She picked up her phone and fed his number nervously. Her heart beat faster and her mouth went dry. She did not want to continue the trail of the tragedy, she wanted to start afresh.
“Hello”, she waited… and fell asleep.
“Hello, who’s this?”, he responded.
“My name is Anamica, we’ve not met before…” And thus began the most beautiful and painful episode of her life.
Anamica inhaled the aroma of jasmine flowers that surrounded her. She closed her eyes only to see incoherent thoughts spinning around her head in no fixed pattern, at times clashing with each other, and a few disappearing into vacuum. She took a deep breath. She waited for the signal to turn red again. That’s when her job began. She stretched her hand to seek alms, delivering the symbolic clap that should always accompany the act of seeking, amongst her clan. A child looked at Anamica with all innocence and smiled when she was blessed by this aunty. “Bangaru” (to mean darling), she uttered and smiled at the child. The mother handed over a ten rupee note and gestured that the signal is about to turn green.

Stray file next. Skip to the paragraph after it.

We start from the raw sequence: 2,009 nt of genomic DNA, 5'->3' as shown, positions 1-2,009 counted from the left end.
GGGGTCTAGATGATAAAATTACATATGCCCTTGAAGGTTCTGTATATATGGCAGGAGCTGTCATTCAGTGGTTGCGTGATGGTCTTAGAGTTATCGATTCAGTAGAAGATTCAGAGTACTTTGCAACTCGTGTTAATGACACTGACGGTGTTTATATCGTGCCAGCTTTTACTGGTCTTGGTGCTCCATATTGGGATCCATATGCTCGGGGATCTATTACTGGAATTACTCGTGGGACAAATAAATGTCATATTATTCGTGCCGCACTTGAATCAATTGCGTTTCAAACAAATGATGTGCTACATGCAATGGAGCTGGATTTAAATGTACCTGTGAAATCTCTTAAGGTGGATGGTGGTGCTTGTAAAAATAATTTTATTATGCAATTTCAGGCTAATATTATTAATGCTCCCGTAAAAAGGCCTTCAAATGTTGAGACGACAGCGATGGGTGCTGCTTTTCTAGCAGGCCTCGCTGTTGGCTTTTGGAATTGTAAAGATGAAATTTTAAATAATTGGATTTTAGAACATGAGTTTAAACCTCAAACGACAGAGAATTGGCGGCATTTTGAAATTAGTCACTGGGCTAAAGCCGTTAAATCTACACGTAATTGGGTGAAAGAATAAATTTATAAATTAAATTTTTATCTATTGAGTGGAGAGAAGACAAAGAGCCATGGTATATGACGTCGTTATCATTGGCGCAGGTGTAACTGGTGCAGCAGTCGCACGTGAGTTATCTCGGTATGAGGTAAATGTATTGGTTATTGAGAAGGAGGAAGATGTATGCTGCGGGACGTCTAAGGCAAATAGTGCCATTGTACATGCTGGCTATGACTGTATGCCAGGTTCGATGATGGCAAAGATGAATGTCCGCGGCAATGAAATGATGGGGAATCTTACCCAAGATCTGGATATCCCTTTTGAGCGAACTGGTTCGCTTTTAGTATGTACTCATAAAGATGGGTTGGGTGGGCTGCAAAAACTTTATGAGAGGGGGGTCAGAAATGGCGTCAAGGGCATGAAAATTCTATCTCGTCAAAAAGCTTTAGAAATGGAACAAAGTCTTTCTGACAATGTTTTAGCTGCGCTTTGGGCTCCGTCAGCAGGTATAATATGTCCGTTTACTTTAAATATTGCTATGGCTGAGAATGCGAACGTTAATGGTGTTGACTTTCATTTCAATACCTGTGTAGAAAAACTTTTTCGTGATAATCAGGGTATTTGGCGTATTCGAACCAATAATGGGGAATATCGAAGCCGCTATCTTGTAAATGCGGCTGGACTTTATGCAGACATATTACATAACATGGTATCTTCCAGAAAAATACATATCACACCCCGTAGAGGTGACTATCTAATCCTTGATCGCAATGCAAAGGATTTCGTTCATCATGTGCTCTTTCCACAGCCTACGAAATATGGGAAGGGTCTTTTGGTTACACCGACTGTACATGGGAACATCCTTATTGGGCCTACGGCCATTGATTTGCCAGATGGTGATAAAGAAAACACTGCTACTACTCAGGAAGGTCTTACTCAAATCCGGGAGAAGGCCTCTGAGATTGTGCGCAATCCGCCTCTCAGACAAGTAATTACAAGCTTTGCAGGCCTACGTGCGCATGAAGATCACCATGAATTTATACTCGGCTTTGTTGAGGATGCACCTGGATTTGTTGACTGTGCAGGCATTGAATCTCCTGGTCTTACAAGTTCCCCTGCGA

Anamica rushed to the safer side of the road. She felt much lighter at heart. She accepted the moment and all the moments to come. Some day, she might have the courage to cross the road to the busier lane and walk up to the café at the corner of the road, unmindful of the consequences; sit across the table and put a face and voice to the countless conversations of love, trust, and belonging she had had with a man who had brought her back to life on a dreadful night.
These thoughts reinforced her faith in destiny. Destiny would allow her to decide when she was ready for it, the way she wants it to be. Maybe she was selfish and thrust a knife through his heart when she did not turn up on their first date, for fear of being spurned for who she was; even when she messaged him saying that she was putting an end to everything. So what if she was also selfish momentarily. After all, now it was her turn to choose what she wanted and how she wanted, without being told what she deserved and where she stood.
She never forgot to smile even when her forehead furrowed deeply. She took her long plaited hair to the front and swivelled it in a cinematic fashion. She assumed her position arranging her saree pleats and pallu. The signal went red once again— three, two, one… One more hour and she could go home to her own self.